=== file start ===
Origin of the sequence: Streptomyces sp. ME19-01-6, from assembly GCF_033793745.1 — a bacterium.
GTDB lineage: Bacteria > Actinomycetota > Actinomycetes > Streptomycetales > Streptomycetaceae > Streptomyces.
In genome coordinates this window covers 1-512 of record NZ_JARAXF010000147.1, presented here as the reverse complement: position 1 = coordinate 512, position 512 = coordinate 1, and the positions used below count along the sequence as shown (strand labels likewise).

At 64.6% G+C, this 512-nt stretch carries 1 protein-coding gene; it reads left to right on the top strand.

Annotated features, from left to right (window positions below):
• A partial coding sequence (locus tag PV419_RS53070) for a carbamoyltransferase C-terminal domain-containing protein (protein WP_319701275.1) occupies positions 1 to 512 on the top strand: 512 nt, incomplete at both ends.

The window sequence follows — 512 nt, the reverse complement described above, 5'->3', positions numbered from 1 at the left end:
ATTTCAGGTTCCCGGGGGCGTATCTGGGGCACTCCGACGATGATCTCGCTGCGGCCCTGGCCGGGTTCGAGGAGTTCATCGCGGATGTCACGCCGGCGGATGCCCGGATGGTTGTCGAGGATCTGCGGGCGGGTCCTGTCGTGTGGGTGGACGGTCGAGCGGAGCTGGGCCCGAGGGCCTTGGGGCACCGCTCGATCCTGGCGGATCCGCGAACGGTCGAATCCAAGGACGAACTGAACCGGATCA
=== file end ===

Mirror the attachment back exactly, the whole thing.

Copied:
Origin of the sequence: Streptomyces sp. ME19-01-6, from assembly GCF_033793745.1 — a bacterium.
GTDB lineage: Bacteria > Actinomycetota > Actinomycetes > Streptomycetales > Streptomycetaceae > Streptomyces.
In genome coordinates this window covers 1-512 of record NZ_JARAXF010000147.1, presented here as the reverse complement: position 1 = coordinate 512, position 512 = coordinate 1, and the positions used below count along the sequence as shown (strand labels likewise).

At 64.6% G+C, this 512-nt stretch carries 1 protein-coding gene; it reads left to right on the top strand.

Annotated features, from left to right (window positions below):
• A partial coding sequence (locus tag PV419_RS53070) for a carbamoyltransferase C-terminal domain-containing protein (protein WP_319701275.1) occupies positions 1 to 512 on the top strand: 512 nt, incomplete at both ends.

The window sequence follows — 512 nt, the reverse complement described above, 5'->3', positions numbered from 1 at the left end:
ATTTCAGGTTCCCGGGGGCGTATCTGGGGCACTCCGACGATGATCTCGCTGCGGCCCTGGCCGGGTTCGAGGAGTTCATCGCGGATGTCACGCCGGCGGATGCCCGGATGGTTGTCGAGGATCTGCGGGCGGGTCCTGTCGTGTGGGTGGACGGTCGAGCGGAGCTGGGCCCGAGGGCCTTGGGGCACCGCTCGATCCTGGCGGATCCGCGAACGGTCGAATCCAAGGACGAACTGAACCGGATCA